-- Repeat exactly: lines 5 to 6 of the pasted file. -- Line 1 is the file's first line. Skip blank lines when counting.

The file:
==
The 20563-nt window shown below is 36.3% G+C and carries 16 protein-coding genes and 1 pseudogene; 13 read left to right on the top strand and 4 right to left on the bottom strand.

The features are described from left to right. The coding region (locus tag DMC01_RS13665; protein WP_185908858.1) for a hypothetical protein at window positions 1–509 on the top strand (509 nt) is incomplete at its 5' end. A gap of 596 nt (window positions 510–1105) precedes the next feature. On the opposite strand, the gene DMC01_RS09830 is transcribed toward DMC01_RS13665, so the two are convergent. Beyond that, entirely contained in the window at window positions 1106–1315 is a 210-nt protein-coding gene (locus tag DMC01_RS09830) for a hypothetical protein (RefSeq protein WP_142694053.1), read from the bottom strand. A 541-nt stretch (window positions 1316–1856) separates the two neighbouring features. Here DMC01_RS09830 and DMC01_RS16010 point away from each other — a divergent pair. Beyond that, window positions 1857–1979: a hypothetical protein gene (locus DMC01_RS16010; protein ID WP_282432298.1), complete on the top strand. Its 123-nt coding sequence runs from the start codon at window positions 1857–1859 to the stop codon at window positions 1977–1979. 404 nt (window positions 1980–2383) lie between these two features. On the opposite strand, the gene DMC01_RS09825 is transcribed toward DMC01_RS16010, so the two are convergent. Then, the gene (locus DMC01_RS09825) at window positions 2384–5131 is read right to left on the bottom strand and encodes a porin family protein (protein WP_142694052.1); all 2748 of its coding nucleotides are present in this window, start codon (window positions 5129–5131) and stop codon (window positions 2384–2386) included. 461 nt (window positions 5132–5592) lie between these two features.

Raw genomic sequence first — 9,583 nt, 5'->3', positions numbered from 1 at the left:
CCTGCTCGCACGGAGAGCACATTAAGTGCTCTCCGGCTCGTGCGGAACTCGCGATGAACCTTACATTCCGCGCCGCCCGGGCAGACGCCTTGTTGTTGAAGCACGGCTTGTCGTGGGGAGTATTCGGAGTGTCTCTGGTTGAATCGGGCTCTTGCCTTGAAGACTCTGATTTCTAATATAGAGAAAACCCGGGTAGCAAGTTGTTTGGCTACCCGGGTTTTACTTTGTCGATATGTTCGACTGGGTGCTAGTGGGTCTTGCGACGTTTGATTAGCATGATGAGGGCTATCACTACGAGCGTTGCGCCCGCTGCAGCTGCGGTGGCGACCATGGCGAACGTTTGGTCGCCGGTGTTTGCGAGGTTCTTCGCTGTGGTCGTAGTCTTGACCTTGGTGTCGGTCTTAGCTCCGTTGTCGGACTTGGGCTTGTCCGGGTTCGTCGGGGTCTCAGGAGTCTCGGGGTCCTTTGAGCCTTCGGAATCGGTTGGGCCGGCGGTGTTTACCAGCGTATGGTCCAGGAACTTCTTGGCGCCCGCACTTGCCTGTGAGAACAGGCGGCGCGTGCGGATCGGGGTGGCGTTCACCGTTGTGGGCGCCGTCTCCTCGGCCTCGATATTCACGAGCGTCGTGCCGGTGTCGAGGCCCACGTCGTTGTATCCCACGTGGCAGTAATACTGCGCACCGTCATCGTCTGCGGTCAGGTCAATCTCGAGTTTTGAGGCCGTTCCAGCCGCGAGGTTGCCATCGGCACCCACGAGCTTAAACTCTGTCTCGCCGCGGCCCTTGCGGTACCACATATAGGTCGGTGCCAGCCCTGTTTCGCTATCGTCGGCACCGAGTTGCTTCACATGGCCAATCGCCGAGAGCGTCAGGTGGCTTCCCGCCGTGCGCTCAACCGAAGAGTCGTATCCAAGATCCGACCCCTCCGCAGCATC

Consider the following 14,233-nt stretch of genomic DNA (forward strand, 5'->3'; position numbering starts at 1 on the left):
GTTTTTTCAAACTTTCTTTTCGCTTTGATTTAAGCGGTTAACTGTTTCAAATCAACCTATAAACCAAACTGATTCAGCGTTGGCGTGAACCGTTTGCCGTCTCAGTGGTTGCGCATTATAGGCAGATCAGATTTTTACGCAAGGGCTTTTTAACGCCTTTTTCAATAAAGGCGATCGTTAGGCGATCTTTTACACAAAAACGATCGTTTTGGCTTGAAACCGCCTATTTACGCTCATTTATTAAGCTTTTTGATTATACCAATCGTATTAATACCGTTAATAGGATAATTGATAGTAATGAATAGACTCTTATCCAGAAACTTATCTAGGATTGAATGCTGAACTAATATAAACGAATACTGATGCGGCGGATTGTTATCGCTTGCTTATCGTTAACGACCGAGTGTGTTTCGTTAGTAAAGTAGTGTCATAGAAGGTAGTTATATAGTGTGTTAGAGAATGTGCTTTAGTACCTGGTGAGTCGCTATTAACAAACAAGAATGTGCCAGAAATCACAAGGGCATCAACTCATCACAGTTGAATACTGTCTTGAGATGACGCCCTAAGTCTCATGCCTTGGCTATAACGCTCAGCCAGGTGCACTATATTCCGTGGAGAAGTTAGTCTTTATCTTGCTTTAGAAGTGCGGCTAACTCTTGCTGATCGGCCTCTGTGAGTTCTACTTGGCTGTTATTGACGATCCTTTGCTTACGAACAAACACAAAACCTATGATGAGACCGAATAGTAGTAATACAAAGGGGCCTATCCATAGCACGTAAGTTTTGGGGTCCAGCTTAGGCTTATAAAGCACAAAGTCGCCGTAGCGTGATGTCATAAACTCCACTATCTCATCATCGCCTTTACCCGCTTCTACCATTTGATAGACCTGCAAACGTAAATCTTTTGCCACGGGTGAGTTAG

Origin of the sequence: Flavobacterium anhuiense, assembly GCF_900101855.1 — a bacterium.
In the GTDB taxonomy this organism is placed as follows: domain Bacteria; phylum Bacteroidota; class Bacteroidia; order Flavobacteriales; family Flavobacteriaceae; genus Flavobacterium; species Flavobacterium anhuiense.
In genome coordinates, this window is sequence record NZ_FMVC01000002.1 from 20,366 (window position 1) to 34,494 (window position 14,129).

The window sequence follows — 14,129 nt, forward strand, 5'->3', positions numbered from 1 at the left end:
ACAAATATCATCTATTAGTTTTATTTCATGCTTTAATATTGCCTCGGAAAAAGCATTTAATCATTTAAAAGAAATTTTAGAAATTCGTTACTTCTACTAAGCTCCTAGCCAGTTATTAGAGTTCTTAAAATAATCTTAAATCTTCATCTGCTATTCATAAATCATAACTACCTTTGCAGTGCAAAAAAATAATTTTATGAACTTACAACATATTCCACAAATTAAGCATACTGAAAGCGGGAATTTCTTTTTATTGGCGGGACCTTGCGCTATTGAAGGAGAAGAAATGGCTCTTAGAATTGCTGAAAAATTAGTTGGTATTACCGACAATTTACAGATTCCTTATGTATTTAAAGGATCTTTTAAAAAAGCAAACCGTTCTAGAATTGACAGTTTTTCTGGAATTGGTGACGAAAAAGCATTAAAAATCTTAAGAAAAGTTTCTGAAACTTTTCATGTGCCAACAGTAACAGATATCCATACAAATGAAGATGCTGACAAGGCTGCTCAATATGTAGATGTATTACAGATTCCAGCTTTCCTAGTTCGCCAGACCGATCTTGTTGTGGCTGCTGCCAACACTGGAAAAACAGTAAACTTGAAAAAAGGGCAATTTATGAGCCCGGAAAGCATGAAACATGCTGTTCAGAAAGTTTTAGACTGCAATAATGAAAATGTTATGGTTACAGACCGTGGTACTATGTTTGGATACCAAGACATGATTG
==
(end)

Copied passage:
Consider the following 14,233-nt stretch of genomic DNA (forward strand, 5'->3'; position numbering starts at 1 on the left):
GTTTTTTCAAACTTTCTTTTCGCTTTGATTTAAGCGGTTAACTGTTTCAAATCAACCTATAAACCAAACTGATTCAGCGTTGGCGTGAACCGTTTGCCGTCTCAGTGGTTGCGCATTATAGGCAGATCAGATTTTTACGCAAGGGCTTTTTAACGCCTTTTTCAATAAAGGCGATCGTTAGGCGATCTTTTACACAAAAACGATCGTTTTGGCTTGAAACCGCCTATTTACGCTCATTTATTAAGCTTTTTGATTATACCAATCGTATTAATACCGTTAATAGGATAATTGATAGTAATGAATAGACTCTTATCCAGAAACTTATCTAGGATTGAATGCTGAACTAATATAAACGAATACTGATGCGGCGGATTGTTATCGCTTGCTTATCGTTAACGACCGAGTGTGTTTCGTTAGTAAAGTAGTGTCATAGAAGGTAGTTATATAGTGTGTTAGAGAATGTGCTTTAGTACCTGGTGAGTCGCTATTAACAAACAAGAATGTGCCAGAAATCACAAGGGCATCAACTCATCACAGTTGAATACTGTCTTGAGATGACGCCCTAAGTCTCATGCCTTGGCTATAACGCTCAGCCAGGTGCACTATATTCCGTGGAGAAGTTAGTCTTTATCTTGCTTTAGAAGTGCGGCTAACTCTTGCTGATCGGCCTCTGTGAGTTCTACTTGGCTGTTATTGACGATCCTTTGCTTACGAACAAACACAAAACCTATGATGAGACCGAATAGTAGTAATACAAAGGGGCCTATCCATAGCACGTAAGTTTTGGGGTCCAGCTTAGGCTTATAAAGCACAAAGTCGCCGTAGCGTGATGTCATAAACTCCACTATCTCATCATCGCCTTTACCCGCTTCTACCATTTGATAGACCTGCAAACGTAAATCTTTTGCCACGGGTGAGTTAG